- many of these companies are based in countries without an extradition policy (i.e. Venezuela, Panama, Pakistan), meaning they run their scams and sucker people out of their money, and we, as consumers, have no recourse other than cancelling our credit cards with our banks altogether to get out of the recurring arrangement
- many of these companies, once the negative publicity starts to surface, package up their products in new boxes and slap a new name on it, and run the scams all over again
- most of these companies don’t fully disclose their ingredients list which is not a good sign, this usually means it’s nothing special or else they’d want to brag about it
- beware of filling out surveys with “free gifts” involved, as these often lead to wrinkle cream scams (even on well known websites)
- the billing company company name will NOT match the scam cream you buy online…another method to thwart you from contacting them or not noticing the charge.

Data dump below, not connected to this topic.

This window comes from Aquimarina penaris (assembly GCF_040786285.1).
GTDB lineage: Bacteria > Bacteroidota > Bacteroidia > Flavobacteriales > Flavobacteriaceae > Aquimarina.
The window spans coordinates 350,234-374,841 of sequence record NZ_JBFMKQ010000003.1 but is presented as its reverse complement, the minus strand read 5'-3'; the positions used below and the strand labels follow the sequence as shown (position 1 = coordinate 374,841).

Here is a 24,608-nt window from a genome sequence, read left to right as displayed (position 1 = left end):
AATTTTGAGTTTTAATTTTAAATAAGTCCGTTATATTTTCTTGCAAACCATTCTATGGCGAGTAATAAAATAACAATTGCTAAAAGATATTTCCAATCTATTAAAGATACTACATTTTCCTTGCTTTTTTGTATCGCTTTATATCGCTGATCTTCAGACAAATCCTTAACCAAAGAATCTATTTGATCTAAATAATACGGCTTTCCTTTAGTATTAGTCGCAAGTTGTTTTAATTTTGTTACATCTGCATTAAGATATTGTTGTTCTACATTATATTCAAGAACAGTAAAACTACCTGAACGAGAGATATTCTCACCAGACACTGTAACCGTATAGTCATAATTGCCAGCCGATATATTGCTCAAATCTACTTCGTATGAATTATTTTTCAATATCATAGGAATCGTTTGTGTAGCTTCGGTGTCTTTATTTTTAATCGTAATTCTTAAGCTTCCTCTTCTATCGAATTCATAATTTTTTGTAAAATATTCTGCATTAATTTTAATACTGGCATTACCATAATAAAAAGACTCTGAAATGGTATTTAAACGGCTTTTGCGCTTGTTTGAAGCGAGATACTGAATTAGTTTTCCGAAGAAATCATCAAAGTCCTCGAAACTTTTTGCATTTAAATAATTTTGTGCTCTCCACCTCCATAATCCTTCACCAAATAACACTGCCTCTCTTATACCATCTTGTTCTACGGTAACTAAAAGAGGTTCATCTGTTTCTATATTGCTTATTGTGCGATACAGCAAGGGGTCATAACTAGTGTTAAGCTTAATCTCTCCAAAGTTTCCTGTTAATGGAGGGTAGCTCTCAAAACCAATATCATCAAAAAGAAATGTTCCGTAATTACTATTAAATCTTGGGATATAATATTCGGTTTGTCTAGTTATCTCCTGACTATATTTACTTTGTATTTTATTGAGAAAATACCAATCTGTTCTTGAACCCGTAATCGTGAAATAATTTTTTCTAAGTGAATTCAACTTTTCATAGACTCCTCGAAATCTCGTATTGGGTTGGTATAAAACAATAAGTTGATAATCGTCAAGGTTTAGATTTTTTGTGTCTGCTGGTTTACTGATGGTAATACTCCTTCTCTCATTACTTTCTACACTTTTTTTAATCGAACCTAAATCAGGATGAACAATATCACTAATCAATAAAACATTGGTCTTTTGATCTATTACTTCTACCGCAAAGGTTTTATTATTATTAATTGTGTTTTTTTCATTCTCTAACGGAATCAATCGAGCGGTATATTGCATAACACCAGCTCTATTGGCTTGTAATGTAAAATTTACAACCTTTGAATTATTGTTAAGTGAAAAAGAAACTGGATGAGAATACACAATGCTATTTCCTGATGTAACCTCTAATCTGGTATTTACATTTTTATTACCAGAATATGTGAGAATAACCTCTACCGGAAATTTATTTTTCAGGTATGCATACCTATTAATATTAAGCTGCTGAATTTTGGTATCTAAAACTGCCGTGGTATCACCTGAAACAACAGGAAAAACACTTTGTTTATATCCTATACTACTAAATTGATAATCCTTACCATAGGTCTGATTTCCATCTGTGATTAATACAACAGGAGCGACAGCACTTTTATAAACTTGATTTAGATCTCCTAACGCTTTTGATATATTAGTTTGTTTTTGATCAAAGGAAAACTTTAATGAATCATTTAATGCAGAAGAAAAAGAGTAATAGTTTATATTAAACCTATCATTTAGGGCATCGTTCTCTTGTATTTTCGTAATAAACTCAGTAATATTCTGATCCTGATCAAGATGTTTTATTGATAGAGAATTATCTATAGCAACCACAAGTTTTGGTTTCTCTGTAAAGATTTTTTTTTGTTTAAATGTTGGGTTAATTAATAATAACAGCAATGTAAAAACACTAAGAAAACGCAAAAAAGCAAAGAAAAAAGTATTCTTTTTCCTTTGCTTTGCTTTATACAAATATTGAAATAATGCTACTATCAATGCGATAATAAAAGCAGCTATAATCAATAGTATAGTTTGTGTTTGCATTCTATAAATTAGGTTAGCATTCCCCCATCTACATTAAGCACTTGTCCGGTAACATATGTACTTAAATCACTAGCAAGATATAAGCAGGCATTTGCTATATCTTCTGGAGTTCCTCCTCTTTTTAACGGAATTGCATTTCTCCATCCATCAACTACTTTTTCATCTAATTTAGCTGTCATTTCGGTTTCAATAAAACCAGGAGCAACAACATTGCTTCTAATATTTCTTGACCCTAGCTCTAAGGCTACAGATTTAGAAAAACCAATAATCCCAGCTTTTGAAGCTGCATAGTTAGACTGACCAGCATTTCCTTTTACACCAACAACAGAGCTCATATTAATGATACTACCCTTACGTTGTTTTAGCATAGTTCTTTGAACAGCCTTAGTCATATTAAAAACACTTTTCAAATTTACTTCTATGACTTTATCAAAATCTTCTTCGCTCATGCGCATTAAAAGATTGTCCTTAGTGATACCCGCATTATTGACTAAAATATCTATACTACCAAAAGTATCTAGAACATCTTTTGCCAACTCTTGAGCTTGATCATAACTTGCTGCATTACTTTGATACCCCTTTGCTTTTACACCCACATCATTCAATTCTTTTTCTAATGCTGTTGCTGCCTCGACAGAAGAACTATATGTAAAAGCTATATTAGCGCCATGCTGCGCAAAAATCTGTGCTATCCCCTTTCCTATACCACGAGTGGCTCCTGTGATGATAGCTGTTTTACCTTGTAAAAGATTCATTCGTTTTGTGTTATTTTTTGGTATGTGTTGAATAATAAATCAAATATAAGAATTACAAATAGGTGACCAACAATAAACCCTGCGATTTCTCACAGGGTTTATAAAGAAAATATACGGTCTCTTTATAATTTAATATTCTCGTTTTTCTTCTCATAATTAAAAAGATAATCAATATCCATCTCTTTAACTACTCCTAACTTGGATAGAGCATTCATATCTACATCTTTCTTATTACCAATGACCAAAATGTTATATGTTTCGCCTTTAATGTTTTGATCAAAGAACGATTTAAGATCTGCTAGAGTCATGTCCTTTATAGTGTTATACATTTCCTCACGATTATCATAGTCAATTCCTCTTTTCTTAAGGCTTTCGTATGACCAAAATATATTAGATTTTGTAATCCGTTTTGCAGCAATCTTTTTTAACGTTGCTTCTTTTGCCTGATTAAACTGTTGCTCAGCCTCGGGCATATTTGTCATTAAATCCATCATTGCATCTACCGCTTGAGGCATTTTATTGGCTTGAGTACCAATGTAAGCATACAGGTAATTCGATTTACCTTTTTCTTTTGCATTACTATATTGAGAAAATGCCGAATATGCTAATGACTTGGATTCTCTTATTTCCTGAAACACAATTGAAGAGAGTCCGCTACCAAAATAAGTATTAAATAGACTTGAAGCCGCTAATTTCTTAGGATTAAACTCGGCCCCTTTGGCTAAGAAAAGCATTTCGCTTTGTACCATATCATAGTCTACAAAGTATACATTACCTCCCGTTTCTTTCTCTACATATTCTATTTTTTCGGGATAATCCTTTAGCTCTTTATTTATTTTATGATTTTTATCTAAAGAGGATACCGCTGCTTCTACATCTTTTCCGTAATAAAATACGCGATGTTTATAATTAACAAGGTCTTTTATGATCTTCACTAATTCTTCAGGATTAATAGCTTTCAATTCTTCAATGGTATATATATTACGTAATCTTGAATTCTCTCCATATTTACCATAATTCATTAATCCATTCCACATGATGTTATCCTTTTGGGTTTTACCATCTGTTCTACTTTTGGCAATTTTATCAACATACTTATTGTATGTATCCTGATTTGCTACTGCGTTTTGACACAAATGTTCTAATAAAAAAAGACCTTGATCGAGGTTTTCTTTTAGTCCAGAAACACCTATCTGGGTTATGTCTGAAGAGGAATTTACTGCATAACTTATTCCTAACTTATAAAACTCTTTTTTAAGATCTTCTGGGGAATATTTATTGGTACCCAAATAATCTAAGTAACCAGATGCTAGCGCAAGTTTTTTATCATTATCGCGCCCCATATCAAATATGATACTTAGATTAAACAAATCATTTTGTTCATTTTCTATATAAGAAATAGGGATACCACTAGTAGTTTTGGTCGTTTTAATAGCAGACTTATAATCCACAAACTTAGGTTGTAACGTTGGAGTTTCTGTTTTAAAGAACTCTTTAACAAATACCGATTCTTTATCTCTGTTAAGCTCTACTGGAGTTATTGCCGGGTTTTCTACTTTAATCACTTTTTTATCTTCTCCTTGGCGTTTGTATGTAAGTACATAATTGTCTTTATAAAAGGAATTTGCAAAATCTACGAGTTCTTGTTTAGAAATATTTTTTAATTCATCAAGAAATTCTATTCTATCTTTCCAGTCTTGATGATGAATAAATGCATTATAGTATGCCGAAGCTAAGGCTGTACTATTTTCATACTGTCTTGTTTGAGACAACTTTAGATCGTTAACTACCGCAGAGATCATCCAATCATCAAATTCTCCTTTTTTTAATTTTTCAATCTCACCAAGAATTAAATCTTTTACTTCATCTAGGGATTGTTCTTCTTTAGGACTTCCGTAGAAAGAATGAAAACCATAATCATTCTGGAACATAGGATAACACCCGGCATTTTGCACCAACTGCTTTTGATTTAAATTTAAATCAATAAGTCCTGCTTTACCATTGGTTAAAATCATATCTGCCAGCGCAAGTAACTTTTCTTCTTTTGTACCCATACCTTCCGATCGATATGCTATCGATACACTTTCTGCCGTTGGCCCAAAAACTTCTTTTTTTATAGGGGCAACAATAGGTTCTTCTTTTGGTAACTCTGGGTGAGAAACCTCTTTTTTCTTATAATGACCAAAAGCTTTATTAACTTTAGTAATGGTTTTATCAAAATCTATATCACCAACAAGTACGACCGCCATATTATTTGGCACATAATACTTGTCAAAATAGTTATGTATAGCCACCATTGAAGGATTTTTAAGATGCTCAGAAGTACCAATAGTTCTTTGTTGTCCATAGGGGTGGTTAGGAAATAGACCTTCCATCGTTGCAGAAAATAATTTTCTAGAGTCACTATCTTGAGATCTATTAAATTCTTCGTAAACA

And it doesn’t end with just anti-aging creams. Rob Miller from SupplementCritique.com recently posted a really good article about Supplement free trials that use similar deceptive marketing. Check it out here when you have time.
- First of all, would you do me the favor of “liking” me on Facebook? If I’ve helped you in some way, you can leave me a review on Facebook and I would be grateful.
- More importantly, share this article on Facebook with your friends and family! Alert them to these scams!
- You can share it by clicking the Facebook share icon on the left hand side of your screen or at the bottom of this article, or copy and paste the URL link and post to your Facebook page.
- If you knew just how many women were being scammed, you’d be horrified – let your friends, family and neighbors know! Don’t you wish you were warned before being scammed?
Tips for cancelling trials:
- First and Foremost, you need to call the Cream Manufacturer and request they cancel your ongoing subscription and demand a refund.